Recently, I signed a contract to work as an Associate Professor in Digital Culture, for one year. The contract is with a new French university (l’UFO) in Ontario, Canada. I thought I’d write a little something about the experience, because it’s a role I never thought would be available to me, as a university dropout.

Let’s start with the fact that I am “Franco-Ontarienne”. For those who aren’t familiar, that means that I was born and raised in Ontario, but within a French-speaking family, and within a French community. In Ontario, Franco-Ontarians are a minority. To outsiders, we’re often mistaken as Quebeckers. To Quebeckers, we don’t exist. Quebec is the ruling French province in Canada. The Quebecois preside over French culture, French education, and French cuisine. Franco-Ontarians, Acadians, and Franco-westerners are often an after-thought in the minds of most Canadians. In fact, most Canadians don’t understand why we have two official languages, outside of Quebec. So, trust me when I say it: we’ve had to fight to have our French culture recognized for decades on end.

Unlike Quebec, and outside of federal laws, we don’t use legislation to protect our culture. We do it through our communities, through our Churches, and through our schools. I wasn’t allowed to speak English in the home when I was a child. I learned most of my early English words through Sesame Street (and since Sesame Street was an American program, I also learned a bit of Spanish). The Franco-Ontarian experience is lost on most young adults who leave home after high school. They escape to larger cities, and they leave their mother tongue, and their Mom’s tourtiere recipe, behind. 

I’m telling you all of this so that you know where I’m coming from. I’ve been a minority my whole life. First, as a lesbian. Secondly, as a Franco-Ontarian. And thirdly, as a university drop-out. When I was younger, I held on to these identities. I protected them. I yelled them in the streets, I wore their flags, and I created organizations around them. Now, everything’s a blur. Even the most well-meaning of communities will fuck you over, eventually. I’m not a person of communities anymore. I’m an independent with identity badges that I wear, but only as happenstance. The whole of my being isn’t defined by identity descriptors anymore.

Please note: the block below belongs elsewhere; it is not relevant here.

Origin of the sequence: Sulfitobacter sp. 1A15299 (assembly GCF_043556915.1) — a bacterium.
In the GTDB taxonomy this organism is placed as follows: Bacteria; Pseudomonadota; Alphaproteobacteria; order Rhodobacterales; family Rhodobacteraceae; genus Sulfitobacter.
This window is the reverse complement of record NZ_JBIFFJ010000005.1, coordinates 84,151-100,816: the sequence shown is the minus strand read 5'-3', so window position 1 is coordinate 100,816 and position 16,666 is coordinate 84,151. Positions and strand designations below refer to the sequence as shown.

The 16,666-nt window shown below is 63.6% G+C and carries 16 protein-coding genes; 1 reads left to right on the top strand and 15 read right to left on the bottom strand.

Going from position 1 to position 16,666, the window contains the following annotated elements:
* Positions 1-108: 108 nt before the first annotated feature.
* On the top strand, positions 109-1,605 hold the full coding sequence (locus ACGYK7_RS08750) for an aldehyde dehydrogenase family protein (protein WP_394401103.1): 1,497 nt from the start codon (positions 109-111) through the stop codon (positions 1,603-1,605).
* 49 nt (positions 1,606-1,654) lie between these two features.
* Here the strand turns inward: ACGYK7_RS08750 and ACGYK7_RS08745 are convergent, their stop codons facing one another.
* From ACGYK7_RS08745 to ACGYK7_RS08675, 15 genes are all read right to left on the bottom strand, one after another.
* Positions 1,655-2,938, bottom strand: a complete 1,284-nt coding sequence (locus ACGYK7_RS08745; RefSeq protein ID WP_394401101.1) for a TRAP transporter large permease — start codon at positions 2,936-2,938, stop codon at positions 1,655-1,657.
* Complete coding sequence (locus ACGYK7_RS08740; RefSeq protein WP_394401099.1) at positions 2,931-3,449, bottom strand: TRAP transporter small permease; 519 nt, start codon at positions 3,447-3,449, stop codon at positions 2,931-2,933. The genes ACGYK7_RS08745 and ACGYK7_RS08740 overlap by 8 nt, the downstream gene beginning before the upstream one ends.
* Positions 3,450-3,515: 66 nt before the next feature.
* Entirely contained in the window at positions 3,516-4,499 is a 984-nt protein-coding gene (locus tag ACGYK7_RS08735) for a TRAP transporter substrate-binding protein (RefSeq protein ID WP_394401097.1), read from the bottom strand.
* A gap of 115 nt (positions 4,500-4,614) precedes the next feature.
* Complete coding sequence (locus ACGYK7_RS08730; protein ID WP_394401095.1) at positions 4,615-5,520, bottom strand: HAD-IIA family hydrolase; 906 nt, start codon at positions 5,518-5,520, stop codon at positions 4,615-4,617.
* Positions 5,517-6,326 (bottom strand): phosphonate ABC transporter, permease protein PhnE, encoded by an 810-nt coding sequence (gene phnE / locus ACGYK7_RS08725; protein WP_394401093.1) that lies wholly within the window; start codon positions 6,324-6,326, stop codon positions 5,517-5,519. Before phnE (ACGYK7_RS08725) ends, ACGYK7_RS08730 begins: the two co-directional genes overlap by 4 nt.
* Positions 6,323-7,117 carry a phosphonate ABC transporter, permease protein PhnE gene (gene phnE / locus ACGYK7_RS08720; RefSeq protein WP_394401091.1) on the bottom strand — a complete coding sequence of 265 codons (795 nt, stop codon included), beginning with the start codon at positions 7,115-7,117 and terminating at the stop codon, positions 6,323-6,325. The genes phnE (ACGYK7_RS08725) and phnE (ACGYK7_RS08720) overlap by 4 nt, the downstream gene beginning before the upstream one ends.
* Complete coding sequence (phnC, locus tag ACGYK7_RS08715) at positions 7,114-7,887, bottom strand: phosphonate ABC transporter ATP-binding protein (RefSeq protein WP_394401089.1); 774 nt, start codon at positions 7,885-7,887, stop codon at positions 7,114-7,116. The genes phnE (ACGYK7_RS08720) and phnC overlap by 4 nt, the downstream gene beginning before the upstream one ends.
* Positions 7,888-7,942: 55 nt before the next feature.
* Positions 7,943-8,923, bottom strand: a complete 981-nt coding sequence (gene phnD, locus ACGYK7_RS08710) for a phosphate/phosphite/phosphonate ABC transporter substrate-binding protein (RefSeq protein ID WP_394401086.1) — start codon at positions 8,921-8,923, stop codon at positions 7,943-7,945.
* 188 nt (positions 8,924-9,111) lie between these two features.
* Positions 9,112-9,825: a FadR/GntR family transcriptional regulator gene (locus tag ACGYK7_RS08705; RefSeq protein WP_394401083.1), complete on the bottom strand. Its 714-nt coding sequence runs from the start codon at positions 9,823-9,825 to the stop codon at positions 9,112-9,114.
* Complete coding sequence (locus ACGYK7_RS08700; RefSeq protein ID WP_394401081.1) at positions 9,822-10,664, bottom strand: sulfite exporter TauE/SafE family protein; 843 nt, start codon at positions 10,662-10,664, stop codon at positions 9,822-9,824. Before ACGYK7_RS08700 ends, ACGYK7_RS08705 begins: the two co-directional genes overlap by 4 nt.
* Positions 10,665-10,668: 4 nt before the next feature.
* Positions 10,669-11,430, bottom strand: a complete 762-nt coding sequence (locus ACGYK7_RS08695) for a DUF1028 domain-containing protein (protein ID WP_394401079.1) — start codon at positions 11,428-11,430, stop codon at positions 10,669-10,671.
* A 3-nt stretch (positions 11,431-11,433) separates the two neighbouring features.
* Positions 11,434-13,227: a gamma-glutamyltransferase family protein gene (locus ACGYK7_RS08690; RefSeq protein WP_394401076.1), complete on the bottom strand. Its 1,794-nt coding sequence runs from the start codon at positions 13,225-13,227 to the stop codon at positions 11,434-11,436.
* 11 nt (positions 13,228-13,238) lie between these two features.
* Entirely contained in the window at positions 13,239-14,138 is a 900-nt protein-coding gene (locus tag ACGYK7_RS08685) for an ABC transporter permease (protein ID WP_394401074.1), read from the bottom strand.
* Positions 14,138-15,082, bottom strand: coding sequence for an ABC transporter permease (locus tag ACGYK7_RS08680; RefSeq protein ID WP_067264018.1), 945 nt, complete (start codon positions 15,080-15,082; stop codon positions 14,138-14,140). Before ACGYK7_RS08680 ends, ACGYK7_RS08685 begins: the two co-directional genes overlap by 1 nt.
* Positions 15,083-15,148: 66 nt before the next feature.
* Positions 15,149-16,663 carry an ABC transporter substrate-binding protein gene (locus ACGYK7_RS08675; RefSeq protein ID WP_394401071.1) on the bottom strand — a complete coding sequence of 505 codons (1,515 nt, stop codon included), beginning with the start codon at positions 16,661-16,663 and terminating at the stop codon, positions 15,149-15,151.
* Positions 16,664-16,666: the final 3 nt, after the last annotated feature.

I went to French schools my entire life. I attended two French post-secondary institutions, one of which screwed me over so hard, I rejected Franco-Ontarian culture for an entire decade after that experience. One of the main problems with minority communities trying to build new institutions is the lack of attention to quality. “Just be grateful you have this.” Nevermind the fact that nepotism and incompetence tend to run rampant in the Franco-Ontarian community. If there’s a buck to be made, there’s a Quebec consultant looking for a way in to shake up our culture. It’s not that outsiders aren’t welcome, and can’t provide a fresh perspective. It’s just that we’re tired of being told that our French isn’t French enough. Ma langue n’est pas pleine d’anglicismes. Ma langue, c’est un patois. It’s a language that has evolved through many generations of French-speaking peoples that left Quebec to settle the North. It’s agricultural, it’s practical, it’s in some ways, very blue collar. So, in the eyes of many puritans, my language is ‘dirty’. C’est un français “manqué”. 

So, when I was invited to teach at the new French language university, I looked at my partner (who knows all about my history with Franco institutions), and I said, “Yes, but I will not be like them”. “Them”, the ones that said ‘just be grateful’ when we lacked resources. “Them”, the ones that pushed puritanism down our throats. “Them”, the ones that made me reject the Franco community for most of my adult life.

I’m going to be competent, I’m going to be caring, I’m going to motivate, excite, and care about these students. I will never say to a student, “just be grateful”. I’m the one who’s grateful. I’m happy to share everything I’ve learned throughout the years. I’m happy to share my expertise. I’m happy to give. 

I wasn’t supposed to be a professor. This is just a bonus in my life, a fork in the road that I thought would be blocked for good. As a tech professional, I chose to work in English precisely because my options were more limited. English in the language of commerce, and trust me, I would never dissuade a Franco student from choosing to work in the English world after graduation. What I will do is give them the competencies to compete in whatever language they choose to work with, later on. It should never be ‘one or the other’. It should be universal – what you learn in French can be applied in English, and vice-versa. Schooling has a language, but Education doesn’t. And education continues long after graduation.

In the grand scheme of things, I’m a nobody. I’ve never published, I’ve no credentials. Personally and professionally, I’ve never cared about these things because they’re a poor measure of someone’s character. Knowledge can be memorized, and recited. Some might argue I’m hard to work with because I haven’t been properly indoctrinated. There’s some truth to that. But I also know a few rebels with PhDs. In the end, it comes down to whether or not we want more of the same. I find sameness boring, and exhausting. 

If this professorship works out, then great. If it doesn’t work out, great. When you start to look at life with a stoic lens, it doesn’t really matter in the long run. I accept the challenge. And I look forward to it. As an 80’s kid coding in BASIC, chatting with strangers on Bulletin Board Systems, defeating the Pac Man games on my Atari, there’s no way I’d have imagined that one day, I’d be teaching digital culture to university students.

I hope they’re prepared for the memes.

There will be so many memes.